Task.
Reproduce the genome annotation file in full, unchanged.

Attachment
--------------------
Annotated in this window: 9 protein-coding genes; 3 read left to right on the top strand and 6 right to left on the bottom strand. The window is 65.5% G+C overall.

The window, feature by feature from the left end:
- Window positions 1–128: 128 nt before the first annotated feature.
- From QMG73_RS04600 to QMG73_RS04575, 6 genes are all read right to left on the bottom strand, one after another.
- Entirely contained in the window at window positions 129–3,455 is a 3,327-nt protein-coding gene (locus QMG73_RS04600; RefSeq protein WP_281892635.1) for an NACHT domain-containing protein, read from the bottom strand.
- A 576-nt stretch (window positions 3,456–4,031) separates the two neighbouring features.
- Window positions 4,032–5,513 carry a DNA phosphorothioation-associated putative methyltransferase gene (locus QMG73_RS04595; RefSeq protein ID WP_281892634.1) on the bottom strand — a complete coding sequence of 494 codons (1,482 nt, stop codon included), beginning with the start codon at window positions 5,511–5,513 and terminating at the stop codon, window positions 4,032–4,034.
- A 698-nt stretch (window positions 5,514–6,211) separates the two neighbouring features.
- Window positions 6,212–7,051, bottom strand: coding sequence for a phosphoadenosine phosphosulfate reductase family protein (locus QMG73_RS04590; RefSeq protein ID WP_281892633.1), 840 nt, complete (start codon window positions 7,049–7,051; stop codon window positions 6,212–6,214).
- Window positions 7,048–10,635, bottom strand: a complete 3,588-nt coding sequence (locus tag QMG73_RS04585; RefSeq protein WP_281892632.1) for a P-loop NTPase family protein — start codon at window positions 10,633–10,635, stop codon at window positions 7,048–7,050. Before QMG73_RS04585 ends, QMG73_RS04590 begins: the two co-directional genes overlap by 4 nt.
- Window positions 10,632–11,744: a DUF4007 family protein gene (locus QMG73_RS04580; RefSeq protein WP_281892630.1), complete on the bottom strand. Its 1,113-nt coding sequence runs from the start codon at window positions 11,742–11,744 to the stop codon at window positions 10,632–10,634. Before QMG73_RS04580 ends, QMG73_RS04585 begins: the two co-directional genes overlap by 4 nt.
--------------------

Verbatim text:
Annotated in this window: 9 protein-coding genes; 3 read left to right on the top strand and 6 right to left on the bottom strand. The window is 65.5% G+C overall.

The window, feature by feature from the left end:
- Window positions 1–128: 128 nt before the first annotated feature.
- From QMG73_RS04600 to QMG73_RS04575, 6 genes are all read right to left on the bottom strand, one after another.
- Entirely contained in the window at window positions 129–3,455 is a 3,327-nt protein-coding gene (locus QMG73_RS04600; RefSeq protein WP_281892635.1) for an NACHT domain-containing protein, read from the bottom strand.
- A 576-nt stretch (window positions 3,456–4,031) separates the two neighbouring features.
- Window positions 4,032–5,513 carry a DNA phosphorothioation-associated putative methyltransferase gene (locus QMG73_RS04595; RefSeq protein ID WP_281892634.1) on the bottom strand — a complete coding sequence of 494 codons (1,482 nt, stop codon included), beginning with the start codon at window positions 5,511–5,513 and terminating at the stop codon, window positions 4,032–4,034.
- A 698-nt stretch (window positions 5,514–6,211) separates the two neighbouring features.
- Window positions 6,212–7,051, bottom strand: coding sequence for a phosphoadenosine phosphosulfate reductase family protein (locus QMG73_RS04590; RefSeq protein ID WP_281892633.1), 840 nt, complete (start codon window positions 7,049–7,051; stop codon window positions 6,212–6,214).
- Window positions 7,048–10,635, bottom strand: a complete 3,588-nt coding sequence (locus tag QMG73_RS04585; RefSeq protein WP_281892632.1) for a P-loop NTPase family protein — start codon at window positions 10,633–10,635, stop codon at window positions 7,048–7,050. Before QMG73_RS04585 ends, QMG73_RS04590 begins: the two co-directional genes overlap by 4 nt.
- Window positions 10,632–11,744: a DUF4007 family protein gene (locus QMG73_RS04580; RefSeq protein WP_281892630.1), complete on the bottom strand. Its 1,113-nt coding sequence runs from the start codon at window positions 11,742–11,744 to the stop codon at window positions 10,632–10,634. Before QMG73_RS04580 ends, QMG73_RS04585 begins: the two co-directional genes overlap by 4 nt.